Charity chain letter (as published). Red Cross (Whitman). Send 24¢ for chloroform, four copies. US, 1917.

Owing to the scarcity of anaesthetics, operations that cause indescribable pain have to be performed daily, without their aid to mitigate suffering.  We make an appeal to you to contribute 24 cents toward the purchase of chloroform for use in the hospitals of the Allies.  Please send four copies of this appeal to your friends, and put No. _ on your letters.  Do not fail or the chain will be broken.  Please send money to Miss Elizabeth Whitman, Superintendent of Nurses, New York Eye and Ear Infirmary, 281 Second Ave., New York City.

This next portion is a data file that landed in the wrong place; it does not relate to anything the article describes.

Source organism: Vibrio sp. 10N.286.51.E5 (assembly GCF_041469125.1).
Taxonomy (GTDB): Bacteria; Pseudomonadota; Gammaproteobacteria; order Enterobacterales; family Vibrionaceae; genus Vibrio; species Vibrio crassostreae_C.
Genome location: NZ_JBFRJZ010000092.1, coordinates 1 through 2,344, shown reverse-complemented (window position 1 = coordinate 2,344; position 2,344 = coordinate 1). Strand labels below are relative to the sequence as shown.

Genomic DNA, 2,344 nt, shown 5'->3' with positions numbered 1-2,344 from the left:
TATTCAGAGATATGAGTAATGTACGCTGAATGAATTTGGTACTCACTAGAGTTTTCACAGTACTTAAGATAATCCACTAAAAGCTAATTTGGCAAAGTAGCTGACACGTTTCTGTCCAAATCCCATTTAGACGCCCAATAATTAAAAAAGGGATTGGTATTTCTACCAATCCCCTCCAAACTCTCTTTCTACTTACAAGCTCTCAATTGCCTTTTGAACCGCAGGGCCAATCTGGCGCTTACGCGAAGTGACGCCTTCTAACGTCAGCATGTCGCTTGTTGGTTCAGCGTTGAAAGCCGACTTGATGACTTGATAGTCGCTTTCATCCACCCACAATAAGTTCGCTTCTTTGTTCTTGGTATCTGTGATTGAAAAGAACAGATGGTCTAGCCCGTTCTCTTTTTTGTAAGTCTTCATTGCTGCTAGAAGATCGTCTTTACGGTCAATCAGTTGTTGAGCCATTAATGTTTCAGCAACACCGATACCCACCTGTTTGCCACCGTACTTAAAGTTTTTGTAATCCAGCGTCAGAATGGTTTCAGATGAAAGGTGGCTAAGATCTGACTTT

New York Times, June 3, 1917 (I, 12:1). Article titled "WAR ENDLESS CHAIN OVERWHELMS NURSE," subtitled "Appeal She Started with Four Friends Brings in Thousands of Dollars for Relief" and "END IS NOT YET IN SIGHT." See also New York Times, Feb. 9, 1917 (20:4) and April 1, 1917 (letter). Says "started more than two years ago." "She [Miss Whitman] proposed to stop the chain when it reached 100 letters, through the medium of numbering each letter sent out, but the chain went on beyond 100, and is now on its way to the 500 mark, where the American Committee of the British Red Cross hopes to stop it, but is not certain of being able to." Article says quarters were sent - but letter solicits 24 cents (typo? or one shilling). After two years it had raised about $28,000 when taken over by the American Committee of the British Red Cross. The text as published apparently omits a number at the top, and instructions for self-termination.


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